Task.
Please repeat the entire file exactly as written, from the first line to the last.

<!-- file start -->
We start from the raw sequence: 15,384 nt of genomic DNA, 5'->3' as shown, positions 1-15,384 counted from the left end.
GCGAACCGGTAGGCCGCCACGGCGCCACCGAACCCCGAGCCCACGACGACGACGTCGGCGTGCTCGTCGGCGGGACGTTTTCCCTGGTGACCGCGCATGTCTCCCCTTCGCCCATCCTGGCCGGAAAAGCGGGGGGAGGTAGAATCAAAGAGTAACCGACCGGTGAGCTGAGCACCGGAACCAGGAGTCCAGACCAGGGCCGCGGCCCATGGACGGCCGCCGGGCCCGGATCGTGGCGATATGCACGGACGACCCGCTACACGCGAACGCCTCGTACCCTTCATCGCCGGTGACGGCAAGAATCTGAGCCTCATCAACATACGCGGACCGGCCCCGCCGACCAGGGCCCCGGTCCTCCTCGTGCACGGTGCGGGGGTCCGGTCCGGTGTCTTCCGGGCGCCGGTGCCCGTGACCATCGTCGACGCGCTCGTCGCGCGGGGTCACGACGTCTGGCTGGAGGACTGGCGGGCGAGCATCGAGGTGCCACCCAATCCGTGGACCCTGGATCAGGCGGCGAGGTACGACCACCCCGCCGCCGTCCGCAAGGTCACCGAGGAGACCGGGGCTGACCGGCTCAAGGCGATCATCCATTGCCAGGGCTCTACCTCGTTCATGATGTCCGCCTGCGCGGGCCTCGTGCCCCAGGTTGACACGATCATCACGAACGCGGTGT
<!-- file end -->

We start from the raw sequence: 15,384 nt of genomic DNA, 5'->3' as shown, positions 1-15,384 counted from the left end.
GCGAACCGGTAGGCCGCCACGGCGCCACCGAACCCCGAGCCCACGACGACGACGTCGGCGTGCTCGTCGGCGGGACGTTTTCCCTGGTGACCGCGCATGTCTCCCCTTCGCCCATCCTGGCCGGAAAAGCGGGGGGAGGTAGAATCAAAGAGTAACCGACCGGTGAGCTGAGCACCGGAACCAGGAGTCCAGACCAGGGCCGCGGCCCATGGACGGCCGCCGGGCCCGGATCGTGGCGATATGCACGGACGACCCGCTACACGCGAACGCCTCGTACCCTTCATCGCCGGTGACGGCAAGAATCTGAGCCTCATCAACATACGCGGACCGGCCCCGCCGACCAGGGCCCCGGTCCTCCTCGTGCACGGTGCGGGGGTCCGGTCCGGTGTCTTCCGGGCGCCGGTGCCCGTGACCATCGTCGACGCGCTCGTCGCGCGGGGTCACGACGTCTGGCTGGAGGACTGGCGGGCGAGCATCGAGGTGCCACCCAATCCGTGGACCCTGGATCAGGCGGCGAGGTACGACCACCCCGCCGCCGTCCGCAAGGTCACCGAGGAGACCGGGGCTGACCGGCTCAAGGCGATCATCCATTGCCAGGGCTCTACCTCGTTCATGATGTCCGCCTGCGCGGGCCTCGTGCCCCAGGTTGACACGATCATCACGAACGCGGTGT